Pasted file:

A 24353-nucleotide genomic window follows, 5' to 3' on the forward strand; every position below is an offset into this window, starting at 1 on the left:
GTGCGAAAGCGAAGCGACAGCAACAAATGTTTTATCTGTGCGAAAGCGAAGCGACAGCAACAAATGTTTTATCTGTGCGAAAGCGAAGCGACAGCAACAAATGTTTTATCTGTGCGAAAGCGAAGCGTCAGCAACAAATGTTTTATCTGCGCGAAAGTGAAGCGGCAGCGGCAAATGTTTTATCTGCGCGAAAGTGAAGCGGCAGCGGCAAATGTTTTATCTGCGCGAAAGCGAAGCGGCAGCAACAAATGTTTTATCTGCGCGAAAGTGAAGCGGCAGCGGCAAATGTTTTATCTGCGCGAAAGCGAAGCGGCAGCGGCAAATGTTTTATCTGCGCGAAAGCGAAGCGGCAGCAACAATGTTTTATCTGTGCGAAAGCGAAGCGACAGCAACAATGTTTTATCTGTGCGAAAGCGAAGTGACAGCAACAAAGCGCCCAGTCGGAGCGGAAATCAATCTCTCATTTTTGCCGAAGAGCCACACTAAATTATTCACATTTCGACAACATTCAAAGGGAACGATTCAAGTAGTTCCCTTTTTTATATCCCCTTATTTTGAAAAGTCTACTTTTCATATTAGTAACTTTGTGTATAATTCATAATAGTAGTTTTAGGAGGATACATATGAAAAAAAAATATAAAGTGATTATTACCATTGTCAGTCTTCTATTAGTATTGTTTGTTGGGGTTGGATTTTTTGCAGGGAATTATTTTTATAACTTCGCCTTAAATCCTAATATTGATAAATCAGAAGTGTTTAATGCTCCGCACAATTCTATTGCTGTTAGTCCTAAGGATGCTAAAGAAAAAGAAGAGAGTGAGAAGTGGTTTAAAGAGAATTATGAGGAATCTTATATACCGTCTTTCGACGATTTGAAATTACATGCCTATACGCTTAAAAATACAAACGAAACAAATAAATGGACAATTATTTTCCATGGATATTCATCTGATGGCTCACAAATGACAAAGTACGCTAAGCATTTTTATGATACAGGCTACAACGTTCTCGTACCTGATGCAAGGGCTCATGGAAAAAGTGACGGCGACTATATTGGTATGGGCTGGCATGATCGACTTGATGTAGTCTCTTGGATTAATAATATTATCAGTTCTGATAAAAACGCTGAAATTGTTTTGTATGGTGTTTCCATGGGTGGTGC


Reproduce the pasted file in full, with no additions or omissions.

A 24353-nucleotide genomic window follows, 5' to 3' on the forward strand; every position below is an offset into this window, starting at 1 on the left:
GTGCGAAAGCGAAGCGACAGCAACAAATGTTTTATCTGTGCGAAAGCGAAGCGACAGCAACAAATGTTTTATCTGTGCGAAAGCGAAGCGACAGCAACAAATGTTTTATCTGTGCGAAAGCGAAGCGTCAGCAACAAATGTTTTATCTGCGCGAAAGTGAAGCGGCAGCGGCAAATGTTTTATCTGCGCGAAAGTGAAGCGGCAGCGGCAAATGTTTTATCTGCGCGAAAGCGAAGCGGCAGCAACAAATGTTTTATCTGCGCGAAAGTGAAGCGGCAGCGGCAAATGTTTTATCTGCGCGAAAGCGAAGCGGCAGCGGCAAATGTTTTATCTGCGCGAAAGCGAAGCGGCAGCAACAATGTTTTATCTGTGCGAAAGCGAAGCGACAGCAACAATGTTTTATCTGTGCGAAAGCGAAGTGACAGCAACAAAGCGCCCAGTCGGAGCGGAAATCAATCTCTCATTTTTGCCGAAGAGCCACACTAAATTATTCACATTTCGACAACATTCAAAGGGAACGATTCAAGTAGTTCCCTTTTTTATATCCCCTTATTTTGAAAAGTCTACTTTTCATATTAGTAACTTTGTGTATAATTCATAATAGTAGTTTTAGGAGGATACATATGAAAAAAAAATATAAAGTGATTATTACCATTGTCAGTCTTCTATTAGTATTGTTTGTTGGGGTTGGATTTTTTGCAGGGAATTATTTTTATAACTTCGCCTTAAATCCTAATATTGATAAATCAGAAGTGTTTAATGCTCCGCACAATTCTATTGCTGTTAGTCCTAAGGATGCTAAAGAAAAAGAAGAGAGTGAGAAGTGGTTTAAAGAGAATTATGAGGAATCTTATATACCGTCTTTCGACGATTTGAAATTACATGCCTATACGCTTAAAAATACAAACGAAACAAATAAATGGACAATTATTTTCCATGGATATTCATCTGATGGCTCACAAATGACAAAGTACGCTAAGCATTTTTATGATACAGGCTACAACGTTCTCGTACCTGATGCAAGGGCTCATGGAAAAAGTGACGGCGACTATATTGGTATGGGCTGGCATGATCGACTTGATGTAGTCTCTTGGATTAATAATATTATCAGTTCTGATAAAAACGCTGAAATTGTTTTGTATGGTGTTTCCATGGGTGGTGC